Will these doctors have their own kids vaccinated against COVID? “Absolutely yes.”
Like most kids, the Rochwerg brothers don’t like needles. But the four Hamilton boys, who range in age from 5 to 10, are looking forward to getting the COVID-19 vaccine as soon as it’s available for their age group. COVID vaccines for children aged 5-11 are expected to be approved in Canada within the next few weeks.
“I’m not the bravest when it comes to needles but I’m excited for the COVID vaccine because it will help our lives get back to normal,” says Nate, 10, who will roll up his sleeve when the time comes along with brothers Leo, 8, and 5-year-old twins Henry and Jake.
“Every parent wants to do what’s best for their child.”
Nate and Leo are old enough to remember life before the pandemic, and they yearn for the day when they can once again go to school without masks, play freely at recess, enjoy team sports without restrictions and visit their cousins and friends indoors.
Their parents – both doctors – plan to have all four of their children vaccinated against COVID.
“Vaccination is the pathway for life getting back to normal as quickly as possible,” says their dad Dr. Bram Rochwerg. He has been on the front lines of the pandemic since its beginning, as an intensive care physician and medical lead for the intensive care unit (ICU) at Hamilton Health Sciences’ Juravinski Hospital and Cancer Centre.
Commitment to kids’ vaccines
“COVID is almost exclusively a disease of the unvaccinated at this point,” he says. “The vast majority of COVID patients we’re seeing in the ICU are unvaccinated. It’s heartbreaking because their situation was preventable.”
“Our kids are super excited to get vaccinated.”
Although children are not at a high risk of severe outcomes from COVID, the vaccine is a good preventative measure. And while their risk is low, it’s not zero. There are children in intensive care units in Canada and the U.S. because of COVID.
As well as protecting children, vaccinations will help kids’ lives get back to normal. For example, children who get the virus will miss weeks of school and other activities. Vaccination will also help protect their family, friends and community.
“Protecting kids and the community through vaccination is crucial,” says Rochwerg.
Dr. Rachel Loewith is mom to the four boys, and a family physician in Hamilton. She fields questions every day from anxious patients who are agonizing over whether to vaccinate their 5-to-11-year-olds.
“These patients often ask me if I’ll get my own kids vaccinated,” says Loewith. “I tell them absolutely yes. This vaccine is safe, effective and essential in helping to keep kids safe and end the pandemic.”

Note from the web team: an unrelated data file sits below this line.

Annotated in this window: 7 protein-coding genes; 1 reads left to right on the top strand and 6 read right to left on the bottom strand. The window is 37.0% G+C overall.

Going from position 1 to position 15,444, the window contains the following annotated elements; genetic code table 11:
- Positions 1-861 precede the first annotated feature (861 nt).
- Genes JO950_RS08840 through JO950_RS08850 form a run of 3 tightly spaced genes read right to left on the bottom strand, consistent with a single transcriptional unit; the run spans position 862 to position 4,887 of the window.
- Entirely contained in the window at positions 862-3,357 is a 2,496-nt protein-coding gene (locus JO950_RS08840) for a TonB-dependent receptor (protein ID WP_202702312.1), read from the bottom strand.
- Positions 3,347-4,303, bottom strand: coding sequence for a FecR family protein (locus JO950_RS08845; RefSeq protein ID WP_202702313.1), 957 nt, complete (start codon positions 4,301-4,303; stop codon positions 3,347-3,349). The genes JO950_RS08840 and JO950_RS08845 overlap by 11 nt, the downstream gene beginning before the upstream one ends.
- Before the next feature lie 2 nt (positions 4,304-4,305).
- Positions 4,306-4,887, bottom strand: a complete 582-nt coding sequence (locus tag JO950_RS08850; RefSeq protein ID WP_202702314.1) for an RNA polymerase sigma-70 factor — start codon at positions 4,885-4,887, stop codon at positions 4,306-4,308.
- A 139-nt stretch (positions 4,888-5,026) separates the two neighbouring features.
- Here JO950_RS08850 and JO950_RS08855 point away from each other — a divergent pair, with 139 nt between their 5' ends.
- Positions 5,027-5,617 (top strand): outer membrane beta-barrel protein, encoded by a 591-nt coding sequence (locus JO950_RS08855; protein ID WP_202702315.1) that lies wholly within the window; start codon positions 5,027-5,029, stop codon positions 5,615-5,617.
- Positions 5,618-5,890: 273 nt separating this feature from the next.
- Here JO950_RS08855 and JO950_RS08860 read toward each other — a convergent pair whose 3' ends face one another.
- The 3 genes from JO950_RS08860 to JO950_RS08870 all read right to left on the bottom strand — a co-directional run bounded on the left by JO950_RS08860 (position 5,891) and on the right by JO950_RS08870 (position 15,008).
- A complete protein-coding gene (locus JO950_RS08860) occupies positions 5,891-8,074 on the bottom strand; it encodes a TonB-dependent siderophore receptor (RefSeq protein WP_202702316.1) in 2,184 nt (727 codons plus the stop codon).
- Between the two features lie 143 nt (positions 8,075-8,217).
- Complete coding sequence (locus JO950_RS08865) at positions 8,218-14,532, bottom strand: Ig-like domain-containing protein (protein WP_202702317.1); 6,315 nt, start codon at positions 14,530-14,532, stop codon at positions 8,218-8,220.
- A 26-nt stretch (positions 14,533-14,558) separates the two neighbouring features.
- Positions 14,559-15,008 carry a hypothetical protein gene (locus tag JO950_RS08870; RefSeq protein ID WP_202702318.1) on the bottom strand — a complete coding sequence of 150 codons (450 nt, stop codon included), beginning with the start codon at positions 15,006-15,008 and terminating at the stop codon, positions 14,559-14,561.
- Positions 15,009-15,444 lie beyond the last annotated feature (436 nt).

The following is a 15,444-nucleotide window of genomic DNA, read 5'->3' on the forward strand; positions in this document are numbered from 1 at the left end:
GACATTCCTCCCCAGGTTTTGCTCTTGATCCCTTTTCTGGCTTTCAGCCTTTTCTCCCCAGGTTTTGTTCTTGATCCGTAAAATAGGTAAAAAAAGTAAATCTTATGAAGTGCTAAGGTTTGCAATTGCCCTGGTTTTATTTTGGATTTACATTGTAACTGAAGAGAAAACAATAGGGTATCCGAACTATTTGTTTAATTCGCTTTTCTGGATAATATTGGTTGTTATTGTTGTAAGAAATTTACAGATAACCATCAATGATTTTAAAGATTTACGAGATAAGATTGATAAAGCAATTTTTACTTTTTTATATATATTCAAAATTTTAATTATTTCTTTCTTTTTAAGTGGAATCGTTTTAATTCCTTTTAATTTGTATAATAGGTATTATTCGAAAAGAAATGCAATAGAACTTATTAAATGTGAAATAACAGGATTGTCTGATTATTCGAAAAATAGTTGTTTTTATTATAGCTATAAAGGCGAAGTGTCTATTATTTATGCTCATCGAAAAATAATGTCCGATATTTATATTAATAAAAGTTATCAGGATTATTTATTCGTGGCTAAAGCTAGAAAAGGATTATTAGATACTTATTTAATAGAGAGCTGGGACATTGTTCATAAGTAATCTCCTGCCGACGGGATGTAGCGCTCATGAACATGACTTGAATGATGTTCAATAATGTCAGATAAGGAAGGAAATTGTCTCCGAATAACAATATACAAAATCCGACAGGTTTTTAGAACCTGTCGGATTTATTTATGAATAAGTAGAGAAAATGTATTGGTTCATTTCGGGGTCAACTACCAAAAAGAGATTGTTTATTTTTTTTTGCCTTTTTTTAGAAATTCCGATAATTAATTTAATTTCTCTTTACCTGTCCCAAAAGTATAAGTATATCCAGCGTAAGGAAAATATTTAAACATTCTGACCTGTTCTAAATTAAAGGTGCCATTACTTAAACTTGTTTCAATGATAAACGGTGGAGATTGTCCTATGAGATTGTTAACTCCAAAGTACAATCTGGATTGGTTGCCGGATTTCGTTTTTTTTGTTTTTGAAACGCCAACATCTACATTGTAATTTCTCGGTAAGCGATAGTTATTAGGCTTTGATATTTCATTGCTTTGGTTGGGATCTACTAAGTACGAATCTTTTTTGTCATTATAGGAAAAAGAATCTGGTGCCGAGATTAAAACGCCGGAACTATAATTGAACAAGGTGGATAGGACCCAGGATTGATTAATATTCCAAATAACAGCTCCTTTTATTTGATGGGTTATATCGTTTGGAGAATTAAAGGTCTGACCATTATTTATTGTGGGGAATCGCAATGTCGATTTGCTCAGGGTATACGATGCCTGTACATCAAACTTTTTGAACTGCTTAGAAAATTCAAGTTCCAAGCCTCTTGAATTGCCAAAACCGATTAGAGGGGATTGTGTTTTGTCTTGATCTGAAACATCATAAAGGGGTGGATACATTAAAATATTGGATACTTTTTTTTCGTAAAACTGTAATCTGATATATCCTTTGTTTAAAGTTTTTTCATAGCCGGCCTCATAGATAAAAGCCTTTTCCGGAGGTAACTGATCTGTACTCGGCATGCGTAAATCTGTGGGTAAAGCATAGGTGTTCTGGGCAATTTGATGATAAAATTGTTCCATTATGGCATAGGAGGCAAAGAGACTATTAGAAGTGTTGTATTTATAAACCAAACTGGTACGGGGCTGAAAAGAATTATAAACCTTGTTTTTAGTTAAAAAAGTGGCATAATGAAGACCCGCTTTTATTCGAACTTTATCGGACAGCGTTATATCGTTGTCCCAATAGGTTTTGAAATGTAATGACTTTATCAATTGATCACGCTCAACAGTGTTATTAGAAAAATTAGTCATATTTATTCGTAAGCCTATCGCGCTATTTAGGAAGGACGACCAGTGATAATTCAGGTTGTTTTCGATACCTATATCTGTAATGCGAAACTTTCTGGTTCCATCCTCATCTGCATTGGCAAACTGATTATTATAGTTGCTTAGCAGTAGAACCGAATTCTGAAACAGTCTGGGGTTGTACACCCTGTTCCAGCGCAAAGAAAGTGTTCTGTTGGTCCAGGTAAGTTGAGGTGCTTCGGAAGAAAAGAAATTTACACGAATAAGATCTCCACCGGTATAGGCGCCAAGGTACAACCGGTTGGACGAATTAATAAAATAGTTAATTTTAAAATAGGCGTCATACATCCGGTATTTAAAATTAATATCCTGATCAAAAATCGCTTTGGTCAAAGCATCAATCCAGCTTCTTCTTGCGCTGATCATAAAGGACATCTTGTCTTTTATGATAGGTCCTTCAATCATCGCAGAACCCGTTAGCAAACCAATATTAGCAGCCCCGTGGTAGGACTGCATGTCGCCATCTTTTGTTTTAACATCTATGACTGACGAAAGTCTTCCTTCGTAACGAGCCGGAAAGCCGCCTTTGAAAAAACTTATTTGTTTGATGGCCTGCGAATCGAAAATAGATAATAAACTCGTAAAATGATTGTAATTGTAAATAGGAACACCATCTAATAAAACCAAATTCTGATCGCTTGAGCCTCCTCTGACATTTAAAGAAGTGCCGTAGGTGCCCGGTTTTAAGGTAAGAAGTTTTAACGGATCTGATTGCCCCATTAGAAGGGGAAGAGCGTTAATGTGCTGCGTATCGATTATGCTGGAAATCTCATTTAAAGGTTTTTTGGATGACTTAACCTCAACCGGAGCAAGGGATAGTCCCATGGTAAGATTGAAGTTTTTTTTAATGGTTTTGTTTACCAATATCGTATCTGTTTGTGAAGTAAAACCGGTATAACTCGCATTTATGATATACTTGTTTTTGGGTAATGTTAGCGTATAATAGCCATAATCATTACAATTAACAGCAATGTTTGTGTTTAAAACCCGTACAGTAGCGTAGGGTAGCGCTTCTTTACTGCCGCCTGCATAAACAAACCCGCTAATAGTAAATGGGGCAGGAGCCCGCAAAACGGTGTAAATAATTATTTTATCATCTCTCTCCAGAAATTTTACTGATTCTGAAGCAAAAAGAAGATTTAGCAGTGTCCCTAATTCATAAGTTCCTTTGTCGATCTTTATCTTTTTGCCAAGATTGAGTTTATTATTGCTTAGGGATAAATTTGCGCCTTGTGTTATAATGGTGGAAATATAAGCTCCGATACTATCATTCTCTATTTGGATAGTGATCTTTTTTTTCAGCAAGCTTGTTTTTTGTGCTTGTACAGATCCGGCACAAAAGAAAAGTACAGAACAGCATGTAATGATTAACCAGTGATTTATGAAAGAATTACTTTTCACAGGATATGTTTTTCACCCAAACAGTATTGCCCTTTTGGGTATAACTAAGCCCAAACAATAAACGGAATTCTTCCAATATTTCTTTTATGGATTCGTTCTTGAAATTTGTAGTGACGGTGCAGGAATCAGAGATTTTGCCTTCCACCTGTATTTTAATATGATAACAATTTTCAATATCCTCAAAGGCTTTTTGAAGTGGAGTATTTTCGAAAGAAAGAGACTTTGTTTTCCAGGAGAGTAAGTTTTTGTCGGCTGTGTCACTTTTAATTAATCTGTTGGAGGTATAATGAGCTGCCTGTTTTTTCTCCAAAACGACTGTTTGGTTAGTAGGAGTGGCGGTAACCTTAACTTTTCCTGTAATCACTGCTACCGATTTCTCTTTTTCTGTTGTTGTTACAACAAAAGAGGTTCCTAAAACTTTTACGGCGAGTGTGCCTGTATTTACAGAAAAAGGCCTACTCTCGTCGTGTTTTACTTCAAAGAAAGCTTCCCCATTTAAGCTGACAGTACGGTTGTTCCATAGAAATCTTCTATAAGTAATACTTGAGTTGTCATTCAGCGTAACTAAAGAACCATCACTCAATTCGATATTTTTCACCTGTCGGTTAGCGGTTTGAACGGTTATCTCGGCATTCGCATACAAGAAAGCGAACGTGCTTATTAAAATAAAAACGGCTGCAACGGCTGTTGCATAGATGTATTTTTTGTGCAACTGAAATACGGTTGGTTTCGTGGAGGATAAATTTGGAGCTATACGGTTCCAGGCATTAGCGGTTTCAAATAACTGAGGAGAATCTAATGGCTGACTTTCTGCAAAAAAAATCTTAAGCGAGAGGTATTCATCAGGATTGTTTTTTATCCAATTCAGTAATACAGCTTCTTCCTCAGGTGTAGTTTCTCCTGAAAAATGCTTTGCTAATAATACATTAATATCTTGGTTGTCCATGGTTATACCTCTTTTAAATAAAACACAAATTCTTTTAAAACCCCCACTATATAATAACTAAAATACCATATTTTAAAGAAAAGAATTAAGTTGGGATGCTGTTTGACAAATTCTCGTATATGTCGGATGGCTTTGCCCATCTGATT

Wanting the best for our kids
“Every parent wants to do what’s best for their child,” she adds. “I recognize that as a physician and as a parent.”
Vaccine hesitancy is often rooted in fear, including concerns over side effects. Short-term side effects such as pain at the injection site, fatigue, headache or muscle ache go away in a couple of days, while more serious side effects are extremely rare.
“Getting vaccinated is the way forward for everybody.”
Some parents ask Loewith specifically about pericarditis, inflammation of the lining around the heart, and myocarditis, which is inflammation of the heart muscle. They’re extremely rare, and in almost all cases are mild and treatable. “In fact, the risk of getting pericarditis or myocarditis from COVID is higher than getting it from the vaccine,” she says.
On the homefront
When Rochwerg and Loewith talk about their work day around the kitchen table, the conversation often turns to COVID and the deep concern they feel for those who are not vaccinated.
The Rochwerg kids sometimes join in the conversation, and they understand how serious COVID can be.
“They’re willing to trust the science.”
“We make sure to explain to them, in language appropriate for their ages, how important it is for everyone who’s eligible to get vaccinated,” says Loewith. “Our kids also saw our excitement when Bram and I got vaccinated last year, and they saw how happy we were when their grandparents got vaccinated. Our kids are super excited to get vaccinated. They’re ready for it.”
It helps that the boys aren’t on social media where misinformation circulates. “They’re willing to trust the science,” says Rochwerg.
Occasionally, their schoolmates share vaccine rumours. When that happens, the boys are quick to set the record straight. “A kid told me that the vaccine changes our DNA,” says Nate. “I explained that this wasn’t true.”
The pathway to normal
Meanwhile, life can’t return to normal soon enough for the brothers. “I find it really hard to wear a mask all day at school,” says Leo. “It’s uncomfortable and your face gets all sweaty.”
The athletic boys look forward to their sports returning to normal, including playing baseball, football and basketball. Their post-pandemic bucket list also includes indoor playdates with their friends and cousins, visits to their favourite trampoline park, family vacations and celebrating Hanukkah with their extended family.
“Rachel and I want our patients and the community to know that we are professionally and personally 100 per cent behind vaccines for anyone who’s eligible, including children,” says Rochwerg. “Our entire family, right down to our youngest kids, believes in this vaccine. Like everyone else, we’re sick of the pandemic and we want to move on. Getting vaccinated is the way forward for everybody.”